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The election may not be over election night
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The election may not be over election night

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Gary Pearce.jpg

Gary Pearce

Voters and media alike, beware: We may not know the winners next Tuesday night. We may not know until all eligible absentee ballots are counted days later.

Voters should stay tuned, and media outlets should stay the temptation to “call” elections on election night.

Why? Because the coronavirus means more people are voting by mail, and because disproportionately more Democrats than Republicans appear to be voting by mail.

The upshot: President Donald Trump and other Republicans may be ahead election night, or even declare victory, but end up losing.

This is a recipe for discord, dissension and disruption.

A new study says North Carolina is one of nine states where this “blue shift” could be big enough to change results. As things stand now in our state, absentee ballots postmarked by Election Day and received through Nov. 12 will be counted. If races are close and if thousands of absentee ballots come in late, we may not know the winners until mid-November.

(A reminder: Absentee ballots and mail-in ballots are the same thing.)

This scenario is scarier than any October surprise or Halloween horror. We’re already at each other’s throats over the election. Trump has told rallies all over the country — with no basis in fact — that mail-in ballots are crooked. Many Democrats believe Trump and Republicans can win only by voter suppression and cheating.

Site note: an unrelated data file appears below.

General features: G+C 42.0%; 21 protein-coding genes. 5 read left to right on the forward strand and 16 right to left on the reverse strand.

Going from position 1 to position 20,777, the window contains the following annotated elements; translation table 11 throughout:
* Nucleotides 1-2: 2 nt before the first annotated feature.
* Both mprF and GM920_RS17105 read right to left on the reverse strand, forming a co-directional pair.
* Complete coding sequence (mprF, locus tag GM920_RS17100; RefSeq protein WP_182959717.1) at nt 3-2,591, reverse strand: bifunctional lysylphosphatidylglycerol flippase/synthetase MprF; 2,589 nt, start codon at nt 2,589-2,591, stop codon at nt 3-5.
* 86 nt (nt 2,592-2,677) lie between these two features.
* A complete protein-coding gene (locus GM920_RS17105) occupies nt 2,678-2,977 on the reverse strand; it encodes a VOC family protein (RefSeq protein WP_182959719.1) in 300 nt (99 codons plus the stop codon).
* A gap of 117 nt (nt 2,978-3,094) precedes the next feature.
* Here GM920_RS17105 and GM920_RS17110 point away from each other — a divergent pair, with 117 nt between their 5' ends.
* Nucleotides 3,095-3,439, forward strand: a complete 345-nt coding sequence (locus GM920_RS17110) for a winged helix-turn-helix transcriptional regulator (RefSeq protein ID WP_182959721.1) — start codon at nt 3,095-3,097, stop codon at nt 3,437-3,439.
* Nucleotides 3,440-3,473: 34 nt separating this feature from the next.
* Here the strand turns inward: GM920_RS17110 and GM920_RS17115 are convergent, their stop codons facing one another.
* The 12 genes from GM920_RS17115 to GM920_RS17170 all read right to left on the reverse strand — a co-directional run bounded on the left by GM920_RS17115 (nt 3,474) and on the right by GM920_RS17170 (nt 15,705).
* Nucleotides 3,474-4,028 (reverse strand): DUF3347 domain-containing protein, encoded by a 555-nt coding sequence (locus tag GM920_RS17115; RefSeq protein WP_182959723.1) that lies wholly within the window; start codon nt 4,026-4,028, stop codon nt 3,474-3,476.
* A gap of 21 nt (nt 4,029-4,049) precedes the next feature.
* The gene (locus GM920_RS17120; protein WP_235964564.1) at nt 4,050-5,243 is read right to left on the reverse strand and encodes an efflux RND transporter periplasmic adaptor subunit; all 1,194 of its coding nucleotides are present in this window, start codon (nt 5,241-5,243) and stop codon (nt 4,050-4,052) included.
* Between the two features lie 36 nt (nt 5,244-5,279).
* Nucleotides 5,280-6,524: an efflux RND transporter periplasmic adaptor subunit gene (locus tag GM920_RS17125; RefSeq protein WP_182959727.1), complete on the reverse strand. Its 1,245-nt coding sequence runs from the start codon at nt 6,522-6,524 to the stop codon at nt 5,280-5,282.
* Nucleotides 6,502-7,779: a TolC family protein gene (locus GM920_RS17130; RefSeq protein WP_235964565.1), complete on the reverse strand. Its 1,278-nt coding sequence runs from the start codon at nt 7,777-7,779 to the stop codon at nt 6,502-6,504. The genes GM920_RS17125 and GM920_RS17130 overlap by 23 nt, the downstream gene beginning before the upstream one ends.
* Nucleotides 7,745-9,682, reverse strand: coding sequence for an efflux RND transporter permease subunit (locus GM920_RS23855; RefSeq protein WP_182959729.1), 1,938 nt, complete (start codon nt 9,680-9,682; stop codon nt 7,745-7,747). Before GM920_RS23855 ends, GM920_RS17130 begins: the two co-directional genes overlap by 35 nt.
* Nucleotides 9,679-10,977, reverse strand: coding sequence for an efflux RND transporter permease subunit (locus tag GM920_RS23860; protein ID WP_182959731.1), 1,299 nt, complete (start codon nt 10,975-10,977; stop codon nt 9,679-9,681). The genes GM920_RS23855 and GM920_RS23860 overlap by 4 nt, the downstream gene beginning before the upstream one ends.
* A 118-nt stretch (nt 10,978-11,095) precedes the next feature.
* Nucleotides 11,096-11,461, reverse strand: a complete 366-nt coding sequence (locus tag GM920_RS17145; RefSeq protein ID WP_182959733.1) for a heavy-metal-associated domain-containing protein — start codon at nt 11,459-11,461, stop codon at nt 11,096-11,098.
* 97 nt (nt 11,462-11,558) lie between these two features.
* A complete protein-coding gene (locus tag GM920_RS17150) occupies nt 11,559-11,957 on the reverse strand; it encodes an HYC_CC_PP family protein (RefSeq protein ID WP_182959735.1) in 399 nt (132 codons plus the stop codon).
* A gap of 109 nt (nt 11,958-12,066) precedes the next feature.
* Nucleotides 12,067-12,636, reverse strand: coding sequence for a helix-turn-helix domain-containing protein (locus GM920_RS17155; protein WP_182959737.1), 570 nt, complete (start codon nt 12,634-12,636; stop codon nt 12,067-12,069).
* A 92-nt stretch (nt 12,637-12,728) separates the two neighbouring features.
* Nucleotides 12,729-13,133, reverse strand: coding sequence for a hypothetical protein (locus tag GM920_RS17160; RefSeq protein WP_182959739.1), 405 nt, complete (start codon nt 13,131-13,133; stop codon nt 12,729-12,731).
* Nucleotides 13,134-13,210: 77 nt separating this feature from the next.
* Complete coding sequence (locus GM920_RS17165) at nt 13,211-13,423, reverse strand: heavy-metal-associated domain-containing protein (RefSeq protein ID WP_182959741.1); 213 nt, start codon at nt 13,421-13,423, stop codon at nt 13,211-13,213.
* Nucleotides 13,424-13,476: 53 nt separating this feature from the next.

COVID-19 has upended our lives since March. Now the pandemic might upend our lives, our elections and our nation’s stability in November and December.

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As one Democratic strategist said, “Trump and his supporters are going to scream if it looks like he's going to win on election night, but gradually loses as mail ballots are counted.”

He added, “The media is only making a halfhearted effort to make people aware this is likely to happen.”

Similar situation

North Carolina experienced something like this four years ago. Then-Gov. Pat McCrory led now-Gov. Roy Cooper most of election night 2016. Finally, late that night, the 90,000 votes from heavily Democratic Durham County came in. Cooper edged ahead.

McCrory and Republicans howled. They demanded a recount. They claimed fraud in Durham. McCrory didn’t concede for weeks, until it became clear he had lost by just over 10,000 votes out of 4.6 million cast.

The Washington Post published an analysis of the election-shift scenario by a group called the COVID-19 Consortium for Understanding the Public’s Policy Preferences Across States, which surveys Americans on attitudes and behaviors related to the coronavirus pandemic:

“(G)iven the pandemic, many more voters than usual are expected to cast their ballots by mail in the 2020 general election. ... If in-person ballots are disproportionately cast by Republicans and mail-in ballots disproportionately cast by Democrats, some states’ results may undergo a ‘blue shift’ — shifting further toward the Democratic candidate over time.”

Along with North Carolina, the states where the shift could be significant are Alaska, Michigan, Nevada, New Hampshire, Ohio, Pennsylvania, Texas and Wisconsin.

All nine have two things in common. First, they’re competitive. Second, they don’t process all mailed-in ballots before Election Day, or they accept ballots that arrive late but are postmarked by Election Day. Several are key battlegrounds in the presidential race.

The consortium concluded, “Given the tensions surrounding this election, journalists, pundits and voters alike may wish to keep in mind that if a candidate declares victory on election night, that lead may evaporate as more votes are counted.”

It won’t be over until all the votes are counted.

Gary Pearce was an adviser to former Gov. Jim Hunt. He blogs at www.NewDayforNC.com.

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